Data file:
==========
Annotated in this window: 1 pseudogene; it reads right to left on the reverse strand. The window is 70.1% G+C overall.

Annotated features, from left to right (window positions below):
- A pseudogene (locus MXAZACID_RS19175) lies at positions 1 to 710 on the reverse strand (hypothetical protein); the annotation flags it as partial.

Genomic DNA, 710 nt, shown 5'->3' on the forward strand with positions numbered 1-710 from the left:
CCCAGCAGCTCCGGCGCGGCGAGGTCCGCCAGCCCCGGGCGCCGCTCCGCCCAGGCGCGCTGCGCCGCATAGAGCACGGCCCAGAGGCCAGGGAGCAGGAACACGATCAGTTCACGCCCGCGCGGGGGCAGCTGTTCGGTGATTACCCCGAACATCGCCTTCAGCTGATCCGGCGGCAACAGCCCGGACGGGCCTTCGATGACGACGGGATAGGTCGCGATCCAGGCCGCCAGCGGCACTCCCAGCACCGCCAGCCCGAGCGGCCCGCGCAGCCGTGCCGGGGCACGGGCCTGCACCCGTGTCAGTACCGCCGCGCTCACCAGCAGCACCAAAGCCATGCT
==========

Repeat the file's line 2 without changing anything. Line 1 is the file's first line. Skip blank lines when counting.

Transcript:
Annotated features, from left to right (window positions below):